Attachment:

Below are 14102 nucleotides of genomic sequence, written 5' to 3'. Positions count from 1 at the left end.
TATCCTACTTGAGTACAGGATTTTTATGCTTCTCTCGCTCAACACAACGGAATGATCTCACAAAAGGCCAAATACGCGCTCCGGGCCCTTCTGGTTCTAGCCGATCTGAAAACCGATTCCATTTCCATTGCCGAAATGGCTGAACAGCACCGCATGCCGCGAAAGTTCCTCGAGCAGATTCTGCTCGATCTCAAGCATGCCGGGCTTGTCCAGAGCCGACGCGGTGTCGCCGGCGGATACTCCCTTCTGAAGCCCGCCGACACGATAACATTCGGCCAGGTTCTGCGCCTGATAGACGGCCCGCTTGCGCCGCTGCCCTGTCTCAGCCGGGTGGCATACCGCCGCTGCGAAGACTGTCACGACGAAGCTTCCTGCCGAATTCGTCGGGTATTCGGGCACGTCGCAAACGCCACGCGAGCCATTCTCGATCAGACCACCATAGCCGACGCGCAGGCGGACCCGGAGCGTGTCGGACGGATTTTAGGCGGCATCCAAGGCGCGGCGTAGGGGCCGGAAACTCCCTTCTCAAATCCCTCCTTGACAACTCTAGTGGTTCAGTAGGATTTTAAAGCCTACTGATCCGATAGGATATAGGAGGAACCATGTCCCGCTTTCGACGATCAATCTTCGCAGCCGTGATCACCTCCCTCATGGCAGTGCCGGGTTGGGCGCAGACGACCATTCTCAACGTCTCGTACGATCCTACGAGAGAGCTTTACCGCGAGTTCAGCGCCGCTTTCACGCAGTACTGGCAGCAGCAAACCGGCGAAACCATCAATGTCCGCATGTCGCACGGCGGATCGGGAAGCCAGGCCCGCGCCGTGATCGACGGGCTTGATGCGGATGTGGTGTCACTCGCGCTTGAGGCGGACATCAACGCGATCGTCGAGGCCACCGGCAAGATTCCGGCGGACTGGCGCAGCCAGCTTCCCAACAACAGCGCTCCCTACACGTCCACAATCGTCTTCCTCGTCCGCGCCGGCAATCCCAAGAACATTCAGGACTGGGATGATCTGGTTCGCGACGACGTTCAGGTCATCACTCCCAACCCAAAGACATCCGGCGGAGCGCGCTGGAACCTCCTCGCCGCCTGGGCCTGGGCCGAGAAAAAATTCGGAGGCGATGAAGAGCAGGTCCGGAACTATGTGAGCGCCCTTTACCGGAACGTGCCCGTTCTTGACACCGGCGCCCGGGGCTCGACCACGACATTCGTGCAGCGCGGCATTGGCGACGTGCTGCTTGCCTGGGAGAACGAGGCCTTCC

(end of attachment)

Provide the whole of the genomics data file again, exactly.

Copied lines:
Below are 14102 nucleotides of genomic sequence, written 5' to 3'. Positions count from 1 at the left end.
TATCCTACTTGAGTACAGGATTTTTATGCTTCTCTCGCTCAACACAACGGAATGATCTCACAAAAGGCCAAATACGCGCTCCGGGCCCTTCTGGTTCTAGCCGATCTGAAAACCGATTCCATTTCCATTGCCGAAATGGCTGAACAGCACCGCATGCCGCGAAAGTTCCTCGAGCAGATTCTGCTCGATCTCAAGCATGCCGGGCTTGTCCAGAGCCGACGCGGTGTCGCCGGCGGATACTCCCTTCTGAAGCCCGCCGACACGATAACATTCGGCCAGGTTCTGCGCCTGATAGACGGCCCGCTTGCGCCGCTGCCCTGTCTCAGCCGGGTGGCATACCGCCGCTGCGAAGACTGTCACGACGAAGCTTCCTGCCGAATTCGTCGGGTATTCGGGCACGTCGCAAACGCCACGCGAGCCATTCTCGATCAGACCACCATAGCCGACGCGCAGGCGGACCCGGAGCGTGTCGGACGGATTTTAGGCGGCATCCAAGGCGCGGCGTAGGGGCCGGAAACTCCCTTCTCAAATCCCTCCTTGACAACTCTAGTGGTTCAGTAGGATTTTAAAGCCTACTGATCCGATAGGATATAGGAGGAACCATGTCCCGCTTTCGACGATCAATCTTCGCAGCCGTGATCACCTCCCTCATGGCAGTGCCGGGTTGGGCGCAGACGACCATTCTCAACGTCTCGTACGATCCTACGAGAGAGCTTTACCGCGAGTTCAGCGCCGCTTTCACGCAGTACTGGCAGCAGCAAACCGGCGAAACCATCAATGTCCGCATGTCGCACGGCGGATCGGGAAGCCAGGCCCGCGCCGTGATCGACGGGCTTGATGCGGATGTGGTGTCACTCGCGCTTGAGGCGGACATCAACGCGATCGTCGAGGCCACCGGCAAGATTCCGGCGGACTGGCGCAGCCAGCTTCCCAACAACAGCGCTCCCTACACGTCCACAATCGTCTTCCTCGTCCGCGCCGGCAATCCCAAGAACATTCAGGACTGGGATGATCTGGTTCGCGACGACGTTCAGGTCATCACTCCCAACCCAAAGACATCCGGCGGAGCGCGCTGGAACCTCCTCGCCGCCTGGGCCTGGGCCGAGAAAAAATTCGGAGGCGATGAAGAGCAGGTCCGGAACTATGTGAGCGCCCTTTACCGGAACGTGCCCGTTCTTGACACCGGCGCCCGGGGCTCGACCACGACATTCGTGCAGCGCGGCATTGGCGACGTGCTGCTTGCCTGGGAGAACGAGGCCTTCC